The 100 Best Films of the Aughts

14. Spirited Away (Hayao Miyazaki)

More than Pixar, Hayao Miyazaki kept animation alive and noble in the new millennium. In this highly personal and bracingly strange animé fable, the Japanese master turns Lewis Carroll’s Wonderland into an enchanted, liminal bathhouse where the young heroine encounters gloriously bizarre creatures, has her courage tested, and discovers the spiritual dimension of the elements all around her. Endlessly imaginative yet breathtakingly serene in its beauties, it’s a heartfelt, impressionistic fantasy that blends the vibrant pleasures of cartoons with the deeper meanings of an inquiry into identity, communication, and illumination. Croce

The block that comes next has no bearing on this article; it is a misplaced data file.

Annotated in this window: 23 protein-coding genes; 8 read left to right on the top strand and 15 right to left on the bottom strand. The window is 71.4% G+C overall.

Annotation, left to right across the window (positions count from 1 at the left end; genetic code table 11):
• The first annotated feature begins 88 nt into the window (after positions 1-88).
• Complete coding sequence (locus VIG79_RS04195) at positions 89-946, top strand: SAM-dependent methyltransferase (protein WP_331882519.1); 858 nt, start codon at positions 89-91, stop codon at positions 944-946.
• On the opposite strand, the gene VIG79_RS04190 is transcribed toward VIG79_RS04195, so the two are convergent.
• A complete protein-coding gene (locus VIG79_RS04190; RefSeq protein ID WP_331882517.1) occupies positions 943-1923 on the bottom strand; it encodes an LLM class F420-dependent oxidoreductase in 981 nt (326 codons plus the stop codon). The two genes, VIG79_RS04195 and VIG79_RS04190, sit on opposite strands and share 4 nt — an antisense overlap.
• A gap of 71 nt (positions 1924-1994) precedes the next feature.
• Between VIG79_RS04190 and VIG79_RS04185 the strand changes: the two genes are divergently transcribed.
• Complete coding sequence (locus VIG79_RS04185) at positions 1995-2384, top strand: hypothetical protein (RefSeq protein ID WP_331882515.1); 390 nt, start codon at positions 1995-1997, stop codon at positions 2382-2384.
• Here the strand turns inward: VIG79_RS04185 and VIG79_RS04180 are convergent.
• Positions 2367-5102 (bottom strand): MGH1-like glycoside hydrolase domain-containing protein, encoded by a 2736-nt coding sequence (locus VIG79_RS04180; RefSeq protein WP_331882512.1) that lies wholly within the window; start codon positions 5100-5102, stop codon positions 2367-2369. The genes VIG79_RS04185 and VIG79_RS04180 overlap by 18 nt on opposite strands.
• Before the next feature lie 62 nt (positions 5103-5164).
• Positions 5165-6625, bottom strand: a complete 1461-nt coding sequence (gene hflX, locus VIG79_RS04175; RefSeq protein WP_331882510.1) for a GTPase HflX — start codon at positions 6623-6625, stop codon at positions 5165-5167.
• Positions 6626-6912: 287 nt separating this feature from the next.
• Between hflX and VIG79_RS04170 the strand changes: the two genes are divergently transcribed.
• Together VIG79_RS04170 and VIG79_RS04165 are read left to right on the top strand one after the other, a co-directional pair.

The 100 Best Films of the Aughts

13. George Washington (David Gordon Green)

The only short story the author ever wrote, Toni Morrison’s Recitatif was a deliberate attempt to remove racial codes from the story of two women for whom race is crucial. David Gordon Green’s George Washington acknowledges the burden that race bears on the impoverished lives of a ragtag team of children in small-town North Carolina, yet he emphatically refuses to see them as anything except the kids that they are. Girls talk about the foolishness of boys while doing their hair, a boy with an undeveloped skull role-plays as a superhero directing traffic. Green’s lush 35mm CinemaScope suggests the aesthetic beauty of Terrence Malick, but Green owes a more fundamental debt to Charles Burnett’s Killer of Sheep, another poetic rumination of life on the fringes. Schrodt